Ailsa Bay – Eponymous bottling (Scottish Lowland Single Malt Whisky: 48.9% ABV)
Visual: Clear yellowed gold.
Viscosity: Fast thick streaks.
Nose: Big smoke. Chinese stir fry vegetables. Moss. Salted rocks. Vanilla. Peppermint. Water cleans out the vegetable notes.
Body: Vanilla. Smoke. Light fudge. Salt. Slightly medicinal. Water smooths. More vanilla. Slight lime. Slight bready character. Malt chocolate.
Finish: Peat. Malt chocolate. Light salt. Vanilla. Slight greenery. Water adds honey sweetness. More malt chocolate to choc orange. Quite drying. Slight Chinese stir fry vegetables.
Conclusion: This is another whisky that I am glad I gave a while to open up before doing notes. When I first broke this open about a week ago, it seemed very dominated by a stir fry vegetable character behind the smoke. A very bad look for nearly any whisky. Anyway, these days where I can I give the whisky a week or so before I do notes, time for the vapours to roam the now less than full bottle. It often helps, so, we now try the whisky in that state.
This is still very peat forward, drying and smokey with slightly medicinal and salted notes – though it is not overly tied to those last two concepts. Instead the main backing to the peat is a gentle, smooth toffee sweetness. Neat it still has a bit of the stir fry in the aroma, but that goes with water. With a lot of water that stir fry returns to linger in the finish- so it is a balancing act to find the sweet spot on this one.
Still, in the middle, with just enough water you get a nice balance of both worlds. You get the sweetness, the peat – a good intensity backed by a good sweetness. Despite the texture it is never easy drinking, but it is not due to any fire or harsh spirit notes – in fact it plays very smooth, and even enhances itself with some chocolate notes as the water comes in.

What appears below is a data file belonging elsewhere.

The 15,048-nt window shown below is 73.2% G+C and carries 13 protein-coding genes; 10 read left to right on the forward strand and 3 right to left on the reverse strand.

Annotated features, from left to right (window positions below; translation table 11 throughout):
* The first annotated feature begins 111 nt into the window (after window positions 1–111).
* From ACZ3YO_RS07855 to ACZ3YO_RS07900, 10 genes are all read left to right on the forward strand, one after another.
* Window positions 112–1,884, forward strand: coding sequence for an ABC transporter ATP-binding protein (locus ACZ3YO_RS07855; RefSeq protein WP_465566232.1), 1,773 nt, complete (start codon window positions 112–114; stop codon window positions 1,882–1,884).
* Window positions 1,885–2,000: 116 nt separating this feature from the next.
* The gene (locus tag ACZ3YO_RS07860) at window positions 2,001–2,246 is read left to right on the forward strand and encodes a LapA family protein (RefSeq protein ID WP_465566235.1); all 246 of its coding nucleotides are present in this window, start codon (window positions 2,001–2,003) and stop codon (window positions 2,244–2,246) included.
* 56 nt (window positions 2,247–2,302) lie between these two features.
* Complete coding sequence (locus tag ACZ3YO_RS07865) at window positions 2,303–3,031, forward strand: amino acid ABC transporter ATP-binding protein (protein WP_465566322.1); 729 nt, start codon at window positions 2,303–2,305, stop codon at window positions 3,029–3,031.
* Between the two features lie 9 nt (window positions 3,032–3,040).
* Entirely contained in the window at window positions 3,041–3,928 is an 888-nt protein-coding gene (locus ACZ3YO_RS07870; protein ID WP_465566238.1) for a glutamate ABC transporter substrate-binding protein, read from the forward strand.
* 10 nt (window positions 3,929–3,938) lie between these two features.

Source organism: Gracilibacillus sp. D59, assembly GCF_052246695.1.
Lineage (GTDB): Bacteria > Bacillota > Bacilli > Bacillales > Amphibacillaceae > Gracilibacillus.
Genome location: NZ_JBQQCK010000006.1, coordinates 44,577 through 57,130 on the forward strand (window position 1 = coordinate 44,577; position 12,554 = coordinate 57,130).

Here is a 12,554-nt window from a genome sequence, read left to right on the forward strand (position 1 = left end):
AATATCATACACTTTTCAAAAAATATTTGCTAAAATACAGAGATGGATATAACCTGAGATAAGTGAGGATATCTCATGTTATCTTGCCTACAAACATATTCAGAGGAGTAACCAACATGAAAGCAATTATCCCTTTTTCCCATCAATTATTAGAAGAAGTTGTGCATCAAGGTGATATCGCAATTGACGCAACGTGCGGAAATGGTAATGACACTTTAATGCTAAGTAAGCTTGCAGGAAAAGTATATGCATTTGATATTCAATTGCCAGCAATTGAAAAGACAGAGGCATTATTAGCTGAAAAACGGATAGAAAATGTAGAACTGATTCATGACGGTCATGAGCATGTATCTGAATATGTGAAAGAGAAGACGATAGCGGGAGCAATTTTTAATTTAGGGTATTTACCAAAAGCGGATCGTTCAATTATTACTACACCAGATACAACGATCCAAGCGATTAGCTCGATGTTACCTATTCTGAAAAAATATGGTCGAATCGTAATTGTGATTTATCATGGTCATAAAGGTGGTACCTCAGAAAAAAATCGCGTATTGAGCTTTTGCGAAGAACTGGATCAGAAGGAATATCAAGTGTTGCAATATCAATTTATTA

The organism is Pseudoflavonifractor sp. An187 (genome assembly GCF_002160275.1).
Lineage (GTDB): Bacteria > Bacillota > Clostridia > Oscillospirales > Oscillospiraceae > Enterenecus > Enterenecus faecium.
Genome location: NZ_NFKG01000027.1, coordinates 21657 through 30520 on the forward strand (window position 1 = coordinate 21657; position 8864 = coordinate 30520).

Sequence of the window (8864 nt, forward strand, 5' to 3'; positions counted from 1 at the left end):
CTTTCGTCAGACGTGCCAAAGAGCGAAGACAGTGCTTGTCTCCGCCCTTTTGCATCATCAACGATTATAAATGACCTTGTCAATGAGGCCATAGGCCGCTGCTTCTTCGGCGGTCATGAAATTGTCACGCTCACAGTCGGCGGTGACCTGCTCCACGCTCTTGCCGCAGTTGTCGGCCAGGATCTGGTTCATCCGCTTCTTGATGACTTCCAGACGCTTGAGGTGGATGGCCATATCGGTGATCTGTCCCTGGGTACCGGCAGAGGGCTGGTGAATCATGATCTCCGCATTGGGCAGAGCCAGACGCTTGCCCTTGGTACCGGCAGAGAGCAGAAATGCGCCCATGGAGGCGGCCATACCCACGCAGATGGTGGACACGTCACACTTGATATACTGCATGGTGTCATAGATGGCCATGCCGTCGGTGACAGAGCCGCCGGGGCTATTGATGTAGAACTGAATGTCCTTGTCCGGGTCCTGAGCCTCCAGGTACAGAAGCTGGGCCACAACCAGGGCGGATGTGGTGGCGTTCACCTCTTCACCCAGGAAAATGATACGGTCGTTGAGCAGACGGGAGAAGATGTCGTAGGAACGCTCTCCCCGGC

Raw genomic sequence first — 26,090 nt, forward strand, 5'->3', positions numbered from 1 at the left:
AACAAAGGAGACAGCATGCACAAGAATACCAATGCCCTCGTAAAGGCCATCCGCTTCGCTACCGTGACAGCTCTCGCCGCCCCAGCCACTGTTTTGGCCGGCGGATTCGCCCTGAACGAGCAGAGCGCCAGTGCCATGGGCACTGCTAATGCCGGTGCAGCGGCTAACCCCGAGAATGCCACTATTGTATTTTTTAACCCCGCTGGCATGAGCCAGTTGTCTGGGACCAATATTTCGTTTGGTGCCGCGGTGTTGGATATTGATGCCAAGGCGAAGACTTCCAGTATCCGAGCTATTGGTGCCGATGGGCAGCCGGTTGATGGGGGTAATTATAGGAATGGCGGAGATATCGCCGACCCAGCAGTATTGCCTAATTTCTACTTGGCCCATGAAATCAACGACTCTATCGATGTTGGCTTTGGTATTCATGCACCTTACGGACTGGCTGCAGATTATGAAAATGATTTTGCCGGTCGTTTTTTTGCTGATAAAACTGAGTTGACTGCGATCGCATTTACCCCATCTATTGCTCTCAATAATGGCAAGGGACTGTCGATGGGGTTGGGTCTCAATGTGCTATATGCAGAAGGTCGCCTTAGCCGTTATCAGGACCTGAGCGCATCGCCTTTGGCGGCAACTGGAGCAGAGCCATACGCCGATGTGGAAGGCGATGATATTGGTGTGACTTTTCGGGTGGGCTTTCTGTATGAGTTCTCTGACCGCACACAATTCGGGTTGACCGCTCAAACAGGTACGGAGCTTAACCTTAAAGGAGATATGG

So, with water, does it have any problems? Well, a couple – a big one is the cost. For all the peat and sweetness it brings, and the impressive texture, it is still a young whisky. It lacks a certain complexity – I find the Ardmore does sweet and peat better and with more subtlety – or if you want the intense side, for this cost you can get Laphroaig Quarter Cask – which is a legend that shows how to really get the most out of small cask ageing.
This is a good show for a first release, though marred by those stir fry notes mentioned – but it does not match the complexity or quality you would expect for the price. There are much better, similar whiskies. I anticipate good things from this distillery, but unless you really must try the first release, I would hold out for a later, richer, expression.
Background: This was a Christmas gift from my parents – many thanks! This is a no age statement bottling, but the Ailsa Bay Distillery has been part of the Girvan distillery since 2007, so it with this being released in 2016 it would probably have a max age of about 8 years, and probably less. This highly peated whisky has been “Micro matured” by which I presume they mean aged in a smaller cask so there is more contact with the wood. The label lists this as having a pppm of 21 (peat raing) and sppm of 11 (google tells me this is the sweetness rating -not seen that before). Drunk while listening to Ulver – atgclvlsscap, a weird experimental mash up that gave a lovely haunting backdrop to the drinking.